I know it's par for the course for shonen, but it seems like far too often the only way to beat the bad guy isn't through ingenuity or planning ahead (unless you're Shikamaru), but by how much bullshit level-grinding you've done beforehand.  Bleach's lead has had no less than five separate training arcs of varying length, yet his tactics haven't evolved past "move super-fast" or "shoot sword lasers."  There have been one or two points in the series -- early and late -- where he's actually taken note of enemy attack patterns, which is awesome...and then other times it's just a matter of blowing them away with raw power and steely-eyed resolve.  It creates an endless cycle of "I'm not strong enough!  Now I'm strong enough!  I'm not strong enough!  Now I'm strong enough!"

But it's okay, because he's beautiful.

The second problem with Bleach -- and a lot of anime, by extension -- is that too often they go out of their way to introduce character after character, and then try to manage them all at once.  Fans will latch onto the most obscure character they can find sometimes; they need to know who's doing what, and when, and how early they'll be available for some "close-quarters combat" with the lead.  Bleach started off with about five core characters, a few side characters for comic relief/development, a mascot character, and a few nasty monsters.  In the next arc, a bare minimum of twenty-six characters were introduced.  In the next arc, there were twenty more new characters -- and make no mistake, that's not including cannon-fodder enemies and henchmen that take multiple installments to dispatch.  In the next arc, there were another nine introduced.  Now in the latest (and final) arc, there's undoubtedly going to be some new characters.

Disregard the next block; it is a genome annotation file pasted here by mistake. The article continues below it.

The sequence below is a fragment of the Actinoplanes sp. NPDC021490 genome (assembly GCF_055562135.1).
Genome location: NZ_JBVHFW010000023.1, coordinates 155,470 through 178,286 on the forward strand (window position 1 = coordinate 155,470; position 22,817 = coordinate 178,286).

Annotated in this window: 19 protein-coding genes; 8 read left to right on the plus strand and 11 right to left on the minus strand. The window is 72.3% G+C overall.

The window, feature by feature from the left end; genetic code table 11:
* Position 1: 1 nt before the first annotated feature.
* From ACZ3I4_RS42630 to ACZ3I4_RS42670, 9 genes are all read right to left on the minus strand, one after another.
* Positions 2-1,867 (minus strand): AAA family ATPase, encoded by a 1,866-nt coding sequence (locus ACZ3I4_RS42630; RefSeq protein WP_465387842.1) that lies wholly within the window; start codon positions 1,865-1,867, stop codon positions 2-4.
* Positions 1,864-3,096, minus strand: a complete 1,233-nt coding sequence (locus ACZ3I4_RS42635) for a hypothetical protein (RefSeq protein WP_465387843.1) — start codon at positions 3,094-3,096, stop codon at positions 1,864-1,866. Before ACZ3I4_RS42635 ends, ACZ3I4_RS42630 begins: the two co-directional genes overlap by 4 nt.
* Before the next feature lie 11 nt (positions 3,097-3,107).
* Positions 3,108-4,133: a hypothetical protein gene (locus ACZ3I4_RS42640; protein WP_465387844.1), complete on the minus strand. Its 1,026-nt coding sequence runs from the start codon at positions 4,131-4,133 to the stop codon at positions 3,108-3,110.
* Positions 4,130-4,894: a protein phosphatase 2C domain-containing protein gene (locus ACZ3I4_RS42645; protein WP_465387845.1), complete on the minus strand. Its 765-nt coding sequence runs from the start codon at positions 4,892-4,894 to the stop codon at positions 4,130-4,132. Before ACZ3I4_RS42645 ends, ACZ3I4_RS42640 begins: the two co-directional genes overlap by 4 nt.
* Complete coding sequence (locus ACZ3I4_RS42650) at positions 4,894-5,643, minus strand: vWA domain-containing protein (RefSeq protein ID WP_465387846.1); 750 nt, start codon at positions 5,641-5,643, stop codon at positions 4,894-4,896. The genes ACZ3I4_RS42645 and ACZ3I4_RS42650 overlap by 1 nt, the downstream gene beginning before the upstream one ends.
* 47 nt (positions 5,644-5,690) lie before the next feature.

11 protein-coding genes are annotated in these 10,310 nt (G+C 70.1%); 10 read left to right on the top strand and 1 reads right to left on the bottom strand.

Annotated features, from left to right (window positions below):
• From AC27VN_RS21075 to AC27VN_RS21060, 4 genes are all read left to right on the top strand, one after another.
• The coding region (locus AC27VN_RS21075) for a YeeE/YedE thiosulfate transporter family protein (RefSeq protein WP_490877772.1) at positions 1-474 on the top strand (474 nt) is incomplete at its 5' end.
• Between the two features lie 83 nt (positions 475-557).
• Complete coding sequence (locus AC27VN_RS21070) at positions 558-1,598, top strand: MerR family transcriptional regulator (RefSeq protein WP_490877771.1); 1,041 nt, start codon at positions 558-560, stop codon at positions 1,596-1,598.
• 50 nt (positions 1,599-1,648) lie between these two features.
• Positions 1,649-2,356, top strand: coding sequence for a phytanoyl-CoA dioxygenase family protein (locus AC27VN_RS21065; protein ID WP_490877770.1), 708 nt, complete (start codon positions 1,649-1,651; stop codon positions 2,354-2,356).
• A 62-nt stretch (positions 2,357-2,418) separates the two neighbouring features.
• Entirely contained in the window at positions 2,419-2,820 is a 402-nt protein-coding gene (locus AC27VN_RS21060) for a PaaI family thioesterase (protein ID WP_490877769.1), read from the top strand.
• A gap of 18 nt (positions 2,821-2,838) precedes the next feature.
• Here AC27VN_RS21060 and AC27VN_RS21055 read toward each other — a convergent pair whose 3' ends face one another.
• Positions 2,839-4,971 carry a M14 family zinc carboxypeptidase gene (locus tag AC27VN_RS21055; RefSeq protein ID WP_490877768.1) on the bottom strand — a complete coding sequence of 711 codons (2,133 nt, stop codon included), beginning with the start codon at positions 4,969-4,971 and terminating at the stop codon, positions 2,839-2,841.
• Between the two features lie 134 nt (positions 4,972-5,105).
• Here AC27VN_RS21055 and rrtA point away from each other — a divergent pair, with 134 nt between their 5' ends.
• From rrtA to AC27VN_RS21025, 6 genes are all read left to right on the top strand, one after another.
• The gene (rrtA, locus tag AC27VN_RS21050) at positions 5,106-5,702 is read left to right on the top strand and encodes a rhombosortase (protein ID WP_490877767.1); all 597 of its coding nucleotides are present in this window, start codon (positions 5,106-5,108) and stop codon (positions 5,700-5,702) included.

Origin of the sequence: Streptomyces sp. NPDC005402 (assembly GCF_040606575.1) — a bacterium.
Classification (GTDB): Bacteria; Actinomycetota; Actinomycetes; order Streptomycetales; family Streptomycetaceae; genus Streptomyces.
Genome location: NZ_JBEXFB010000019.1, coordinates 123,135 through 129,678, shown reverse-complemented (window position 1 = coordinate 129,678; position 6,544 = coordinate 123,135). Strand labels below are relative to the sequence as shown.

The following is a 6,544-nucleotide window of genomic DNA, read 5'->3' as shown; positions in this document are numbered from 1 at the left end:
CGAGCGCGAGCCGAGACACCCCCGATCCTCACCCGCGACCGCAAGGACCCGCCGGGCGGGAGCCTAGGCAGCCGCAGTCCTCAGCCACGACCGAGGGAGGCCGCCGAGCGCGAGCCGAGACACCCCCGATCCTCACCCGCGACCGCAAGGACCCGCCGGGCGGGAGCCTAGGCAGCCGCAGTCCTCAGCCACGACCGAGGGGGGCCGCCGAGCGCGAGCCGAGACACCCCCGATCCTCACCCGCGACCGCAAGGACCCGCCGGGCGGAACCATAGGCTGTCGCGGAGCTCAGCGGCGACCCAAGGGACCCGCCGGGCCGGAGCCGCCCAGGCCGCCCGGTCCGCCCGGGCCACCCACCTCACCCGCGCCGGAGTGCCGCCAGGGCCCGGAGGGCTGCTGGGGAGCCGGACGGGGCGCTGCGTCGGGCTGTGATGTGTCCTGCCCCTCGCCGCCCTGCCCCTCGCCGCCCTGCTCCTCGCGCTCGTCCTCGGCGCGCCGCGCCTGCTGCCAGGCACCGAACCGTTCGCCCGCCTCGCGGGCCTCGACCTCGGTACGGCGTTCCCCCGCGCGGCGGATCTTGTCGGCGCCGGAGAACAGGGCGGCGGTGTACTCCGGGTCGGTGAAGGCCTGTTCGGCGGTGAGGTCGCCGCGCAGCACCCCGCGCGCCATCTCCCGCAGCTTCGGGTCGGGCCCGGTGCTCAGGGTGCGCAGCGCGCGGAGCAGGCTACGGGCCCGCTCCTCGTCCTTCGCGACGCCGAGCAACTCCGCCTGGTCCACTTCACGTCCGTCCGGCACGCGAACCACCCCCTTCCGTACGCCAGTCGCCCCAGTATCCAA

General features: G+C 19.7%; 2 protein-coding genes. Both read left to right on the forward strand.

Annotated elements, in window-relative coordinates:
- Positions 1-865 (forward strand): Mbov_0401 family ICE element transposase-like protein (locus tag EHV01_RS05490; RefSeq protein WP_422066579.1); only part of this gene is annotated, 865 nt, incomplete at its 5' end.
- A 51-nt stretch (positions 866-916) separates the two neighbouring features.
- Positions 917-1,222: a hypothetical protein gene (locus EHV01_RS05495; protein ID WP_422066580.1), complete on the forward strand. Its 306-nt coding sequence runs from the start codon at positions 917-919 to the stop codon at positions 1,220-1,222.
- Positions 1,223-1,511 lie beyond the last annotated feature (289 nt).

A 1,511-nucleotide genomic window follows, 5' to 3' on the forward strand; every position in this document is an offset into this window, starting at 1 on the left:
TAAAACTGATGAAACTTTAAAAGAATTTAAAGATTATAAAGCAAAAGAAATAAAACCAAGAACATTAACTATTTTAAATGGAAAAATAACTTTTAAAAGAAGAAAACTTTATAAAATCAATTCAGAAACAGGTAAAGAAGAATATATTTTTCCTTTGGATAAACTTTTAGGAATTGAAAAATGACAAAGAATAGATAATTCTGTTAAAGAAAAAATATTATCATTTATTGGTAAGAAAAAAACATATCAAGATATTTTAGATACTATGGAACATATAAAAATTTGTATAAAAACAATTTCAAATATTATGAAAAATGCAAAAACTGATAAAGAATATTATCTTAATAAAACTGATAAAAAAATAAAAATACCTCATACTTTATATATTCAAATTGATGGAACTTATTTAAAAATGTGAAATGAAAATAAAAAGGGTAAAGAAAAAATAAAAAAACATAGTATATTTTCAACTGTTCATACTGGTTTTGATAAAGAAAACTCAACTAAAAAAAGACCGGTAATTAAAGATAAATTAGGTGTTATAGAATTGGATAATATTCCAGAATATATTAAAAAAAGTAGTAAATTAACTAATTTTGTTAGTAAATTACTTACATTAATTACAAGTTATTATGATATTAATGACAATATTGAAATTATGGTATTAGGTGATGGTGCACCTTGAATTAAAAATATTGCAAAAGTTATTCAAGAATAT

The problem is that out of the fifty-plus characters now gallivanting about, most of them are just placeholders, exhibitions for cool designs or powers, or -- again -- just cannon fodder.  That won't stop Tite Kubo from trying anyway; when (if) he focuses on characters, it's the latest ones, and shallowly at that.  It's hard to get a feel for far too many characters, and the attempts that fleshing out/molding opinions are either contradictory fluff or rammed in like a rhino shoving its face into a Prius.  Meanwhile, characters that have been around since the beginning and have either unexplained, untapped powers and backstories continue to grow less and less important -- a fault only multiplied by one character going into god-mode against another god-mode villain while the others get to faff about and go on cheerleader duty. To say nothing of fans begging to see their favorites return.

More popular than reality itself.

This is why I should have gotten into One Piece.  As far as I can tell, it's the strongest and most competently written of the Big Three (alongside Bleach and Naruto, in a spot once occupied by Dragonball).  It's also got a MASSIVE cast, but focuses more heavily on a core few, and even minor characters and details make reappearances.  (As the meme goes, Oda never forgets.)  While it's no stranger to tear-jerking scenes, the amount of comedy and levity is almost staggering compared to its brothers.  Most of all, even at a cursory glance it offers a sense of fun and adventure that neither Naruto nor Bleach have even tried to match; invariably, it's a series featuring superpowered/skilled individuals duking it out, but the places they visit and the experiences they have are more important than fights you can set to Linkin Park and post on YouTube.